Dumont and Mulholland1 2 in 1962 were the first to describe gross contamination of the thoracic-duct lymph with blood in man. They made the observation in 20 patients with Laennec's cirrhosis and postulated that this phenomenon resulted from an increased hepatic sinusoidal pressure. In this condition, red blood cells are presumed to lead from the sinusoids into the hepatic lymphatics. However, this conclusion is not substantiated by a considerable number of experimental studies in which inferior vena caval or hepatic venous constriction has been used in the production of ascites in dogs.3-5 Such animals exhibit a similar increase in thoracic-duct flow rate to that described by Dumont and Mulholland in man, but no instance of hematochyli has been described.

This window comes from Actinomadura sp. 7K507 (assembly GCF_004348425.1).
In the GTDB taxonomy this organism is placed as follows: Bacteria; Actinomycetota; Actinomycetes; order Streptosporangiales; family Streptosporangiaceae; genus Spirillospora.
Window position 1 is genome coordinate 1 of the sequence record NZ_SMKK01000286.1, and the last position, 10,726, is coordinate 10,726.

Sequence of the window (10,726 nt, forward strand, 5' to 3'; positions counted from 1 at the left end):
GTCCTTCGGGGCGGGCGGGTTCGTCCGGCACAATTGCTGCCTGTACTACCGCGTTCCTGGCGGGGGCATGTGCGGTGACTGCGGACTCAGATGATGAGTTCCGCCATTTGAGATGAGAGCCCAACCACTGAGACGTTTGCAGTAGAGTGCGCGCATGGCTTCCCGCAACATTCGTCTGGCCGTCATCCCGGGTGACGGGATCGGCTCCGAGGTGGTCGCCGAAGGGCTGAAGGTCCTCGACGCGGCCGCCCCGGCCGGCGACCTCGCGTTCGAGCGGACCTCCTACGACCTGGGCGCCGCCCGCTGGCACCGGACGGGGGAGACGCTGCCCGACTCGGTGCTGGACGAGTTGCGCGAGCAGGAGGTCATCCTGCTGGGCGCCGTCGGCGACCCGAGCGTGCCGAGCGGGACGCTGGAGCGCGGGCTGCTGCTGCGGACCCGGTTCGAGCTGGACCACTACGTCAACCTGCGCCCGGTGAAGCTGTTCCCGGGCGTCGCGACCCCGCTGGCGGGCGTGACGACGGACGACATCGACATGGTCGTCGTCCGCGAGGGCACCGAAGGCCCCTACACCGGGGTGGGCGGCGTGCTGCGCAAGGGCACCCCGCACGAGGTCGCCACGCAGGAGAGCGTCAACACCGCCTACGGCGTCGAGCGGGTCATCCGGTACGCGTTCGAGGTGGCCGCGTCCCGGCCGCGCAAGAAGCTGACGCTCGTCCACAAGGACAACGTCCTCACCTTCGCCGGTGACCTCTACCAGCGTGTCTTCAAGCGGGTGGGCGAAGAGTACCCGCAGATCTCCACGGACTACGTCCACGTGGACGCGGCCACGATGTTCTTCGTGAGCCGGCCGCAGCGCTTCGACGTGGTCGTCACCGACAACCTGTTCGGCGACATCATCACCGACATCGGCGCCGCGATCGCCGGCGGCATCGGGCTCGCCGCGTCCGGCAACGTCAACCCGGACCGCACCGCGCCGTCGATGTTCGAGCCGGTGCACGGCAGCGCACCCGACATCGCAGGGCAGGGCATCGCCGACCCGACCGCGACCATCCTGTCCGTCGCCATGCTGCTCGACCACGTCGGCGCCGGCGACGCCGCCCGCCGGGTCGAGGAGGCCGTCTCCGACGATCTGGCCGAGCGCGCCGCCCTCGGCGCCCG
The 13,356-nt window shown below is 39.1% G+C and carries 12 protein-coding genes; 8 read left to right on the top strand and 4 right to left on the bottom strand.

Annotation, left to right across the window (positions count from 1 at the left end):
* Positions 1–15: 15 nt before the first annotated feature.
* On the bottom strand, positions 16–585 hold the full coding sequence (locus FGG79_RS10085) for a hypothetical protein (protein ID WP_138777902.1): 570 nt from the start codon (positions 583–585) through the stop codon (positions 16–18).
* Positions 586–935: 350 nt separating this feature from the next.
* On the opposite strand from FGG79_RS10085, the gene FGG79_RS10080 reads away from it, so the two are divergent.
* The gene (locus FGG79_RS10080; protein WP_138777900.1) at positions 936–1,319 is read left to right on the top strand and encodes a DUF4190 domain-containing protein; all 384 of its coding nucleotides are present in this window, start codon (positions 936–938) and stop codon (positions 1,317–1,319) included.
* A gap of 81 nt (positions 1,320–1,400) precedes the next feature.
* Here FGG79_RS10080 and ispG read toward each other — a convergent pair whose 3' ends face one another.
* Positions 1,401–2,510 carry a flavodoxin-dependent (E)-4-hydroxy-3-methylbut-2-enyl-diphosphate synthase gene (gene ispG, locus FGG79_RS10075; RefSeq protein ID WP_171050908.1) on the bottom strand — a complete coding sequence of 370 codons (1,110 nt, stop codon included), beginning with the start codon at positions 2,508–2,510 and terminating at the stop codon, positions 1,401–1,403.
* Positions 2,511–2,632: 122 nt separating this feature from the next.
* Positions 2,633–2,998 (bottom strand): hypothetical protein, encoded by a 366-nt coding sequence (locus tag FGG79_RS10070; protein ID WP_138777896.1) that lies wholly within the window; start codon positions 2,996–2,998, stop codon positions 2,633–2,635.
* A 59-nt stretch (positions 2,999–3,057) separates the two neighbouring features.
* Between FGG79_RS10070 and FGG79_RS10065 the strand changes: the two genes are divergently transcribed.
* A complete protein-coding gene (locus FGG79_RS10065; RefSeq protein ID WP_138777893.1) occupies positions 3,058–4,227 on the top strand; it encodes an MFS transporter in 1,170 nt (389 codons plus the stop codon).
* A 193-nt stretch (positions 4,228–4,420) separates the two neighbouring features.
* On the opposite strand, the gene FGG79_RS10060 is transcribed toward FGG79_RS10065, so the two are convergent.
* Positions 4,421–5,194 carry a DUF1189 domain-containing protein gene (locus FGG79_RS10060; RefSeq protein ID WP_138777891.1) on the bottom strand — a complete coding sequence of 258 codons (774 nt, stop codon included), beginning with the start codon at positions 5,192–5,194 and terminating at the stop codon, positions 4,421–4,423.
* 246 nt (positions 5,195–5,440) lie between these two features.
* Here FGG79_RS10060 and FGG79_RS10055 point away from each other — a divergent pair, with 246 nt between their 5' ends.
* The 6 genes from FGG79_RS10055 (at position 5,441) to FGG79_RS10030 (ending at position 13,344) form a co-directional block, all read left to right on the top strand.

We became interested in this area when animals with chronic abdominal arteriovenous fistulas, being studied for unrelated purposes, were found to have bloody chyle. An experimental study, therefore, was